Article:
Don't bother lugging around a standard laptop to administer your Linux servers. Considering Chrome OS is faster, less likely to flake out on you, and less expensive, a Chromebook makes for a great mobile admin tool for remote Linux servers.
If you're working from another Linux box, ssh'ing to those servers is simple. Even within the Windows platform, you can always use PuTTY. But how do you secure shell from within Chrome OS?
At one point, it was as simple as opening up the Crosh shell and using the ssh command (as you might on a Linux box). However, the ssh command has been removed from Crosh, so you now have to install the Secure Shell extension for Chrome.
Installing the Secure Shell extension
- Open Chrome on your Chromebook.
- Point it to the Secure Shell extension page.
- Click Add To Chrome.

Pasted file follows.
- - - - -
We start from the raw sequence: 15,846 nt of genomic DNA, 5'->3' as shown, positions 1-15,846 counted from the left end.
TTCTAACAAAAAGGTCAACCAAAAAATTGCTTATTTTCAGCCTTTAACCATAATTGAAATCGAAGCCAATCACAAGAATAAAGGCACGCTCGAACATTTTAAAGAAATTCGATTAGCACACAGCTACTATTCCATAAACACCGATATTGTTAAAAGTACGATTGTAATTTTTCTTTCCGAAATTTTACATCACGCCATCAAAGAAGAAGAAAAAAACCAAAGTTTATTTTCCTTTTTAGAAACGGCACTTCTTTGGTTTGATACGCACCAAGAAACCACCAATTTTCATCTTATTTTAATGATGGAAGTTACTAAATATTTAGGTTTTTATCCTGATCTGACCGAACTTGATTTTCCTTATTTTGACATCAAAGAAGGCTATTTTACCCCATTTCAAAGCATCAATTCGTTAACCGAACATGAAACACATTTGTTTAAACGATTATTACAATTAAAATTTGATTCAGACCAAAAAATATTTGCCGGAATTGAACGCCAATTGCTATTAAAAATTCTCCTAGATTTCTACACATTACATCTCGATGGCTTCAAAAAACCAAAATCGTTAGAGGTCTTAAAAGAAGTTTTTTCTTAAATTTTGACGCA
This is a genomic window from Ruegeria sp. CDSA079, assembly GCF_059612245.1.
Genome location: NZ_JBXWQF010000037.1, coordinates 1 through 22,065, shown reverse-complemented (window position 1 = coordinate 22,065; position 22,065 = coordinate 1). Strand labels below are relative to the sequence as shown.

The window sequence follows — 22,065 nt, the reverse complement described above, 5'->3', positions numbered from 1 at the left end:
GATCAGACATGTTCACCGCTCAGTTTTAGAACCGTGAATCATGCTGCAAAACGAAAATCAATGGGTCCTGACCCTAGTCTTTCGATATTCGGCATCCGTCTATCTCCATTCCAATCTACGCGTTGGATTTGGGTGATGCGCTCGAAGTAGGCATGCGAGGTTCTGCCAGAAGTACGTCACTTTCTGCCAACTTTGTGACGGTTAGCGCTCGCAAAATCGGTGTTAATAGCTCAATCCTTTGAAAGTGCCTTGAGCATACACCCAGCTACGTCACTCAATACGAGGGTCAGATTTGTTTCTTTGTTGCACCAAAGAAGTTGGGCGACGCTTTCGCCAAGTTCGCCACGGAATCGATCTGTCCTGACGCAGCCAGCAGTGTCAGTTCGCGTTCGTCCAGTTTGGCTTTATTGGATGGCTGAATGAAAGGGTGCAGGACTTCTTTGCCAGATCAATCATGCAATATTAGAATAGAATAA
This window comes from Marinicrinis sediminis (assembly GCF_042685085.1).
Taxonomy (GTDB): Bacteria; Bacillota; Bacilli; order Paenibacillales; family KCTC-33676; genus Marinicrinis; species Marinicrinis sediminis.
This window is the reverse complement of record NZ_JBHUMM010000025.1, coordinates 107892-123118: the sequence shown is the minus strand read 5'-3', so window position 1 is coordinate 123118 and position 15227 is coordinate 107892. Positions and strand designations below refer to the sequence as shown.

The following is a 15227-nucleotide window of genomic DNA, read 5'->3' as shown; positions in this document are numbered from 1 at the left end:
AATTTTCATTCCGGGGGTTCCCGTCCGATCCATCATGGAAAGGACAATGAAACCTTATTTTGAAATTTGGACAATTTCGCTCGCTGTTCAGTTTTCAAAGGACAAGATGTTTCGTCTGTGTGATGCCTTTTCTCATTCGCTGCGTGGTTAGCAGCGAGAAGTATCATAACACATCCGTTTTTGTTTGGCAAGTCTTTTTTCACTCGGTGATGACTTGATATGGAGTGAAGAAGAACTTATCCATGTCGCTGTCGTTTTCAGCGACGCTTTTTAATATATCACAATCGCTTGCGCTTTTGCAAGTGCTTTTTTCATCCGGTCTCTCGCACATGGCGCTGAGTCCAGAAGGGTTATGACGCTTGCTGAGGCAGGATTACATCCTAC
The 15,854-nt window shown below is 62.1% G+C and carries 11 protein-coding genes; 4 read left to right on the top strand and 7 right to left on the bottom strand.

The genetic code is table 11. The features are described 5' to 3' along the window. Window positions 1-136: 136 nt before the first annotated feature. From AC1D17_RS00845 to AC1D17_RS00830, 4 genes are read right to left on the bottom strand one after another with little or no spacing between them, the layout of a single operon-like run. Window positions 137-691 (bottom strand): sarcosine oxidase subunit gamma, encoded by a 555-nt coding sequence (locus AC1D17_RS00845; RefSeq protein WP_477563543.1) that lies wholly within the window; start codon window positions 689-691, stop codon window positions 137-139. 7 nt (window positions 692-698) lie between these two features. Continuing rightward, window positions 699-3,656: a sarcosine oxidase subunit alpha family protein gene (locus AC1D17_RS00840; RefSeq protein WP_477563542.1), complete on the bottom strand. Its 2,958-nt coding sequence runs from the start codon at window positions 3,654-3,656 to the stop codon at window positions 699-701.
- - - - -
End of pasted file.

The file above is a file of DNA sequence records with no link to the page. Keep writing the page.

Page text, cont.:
- When prompted, click Add App and allow the extension to install.
You should see the Secure Shell icon in your list of apps. Click the icon to open the extension.
Using the Secure Shell extension
Once it's open, the extension is simple to use. All you have to do enter the username, hostname, port (all three are required), and then click the Connect button or hit Enter (Figure A).
The Secure Shell extension in action.
Once connected, you should see the familiar terminal of your server (Figure B). Enter your credentials as you would in any standard ssh session.
Connected to a Ubuntu Server running on a System76 Lemur.
When you disconnect from a successful session, the Secure Shell extension will remember that connection for a quick reconnect. Click the previous connection in the window to open that session again. You're ready to go!
- How to set up 2 step authentication for ssh on your Linux servers (TechRepublic)
- SSH getting a security tune-up from NIST and IETF (TechRepublic)
- Pro tip: Install Kali Linux tools on Ubuntu with this easy script (TechRepublic)
- Pro tip: How to configure a Chromebook for ultimate privacy (TechRepublic)
- Turn nearly any laptop into a Chromebook for free (ZDNet)
Jack Wallen is an award-winning writer for TechRepublic and Linux.com. He’s an avid promoter of open source and the voice of The Android Expert. For more news about Jack Wallen, visit his website getjackd.net.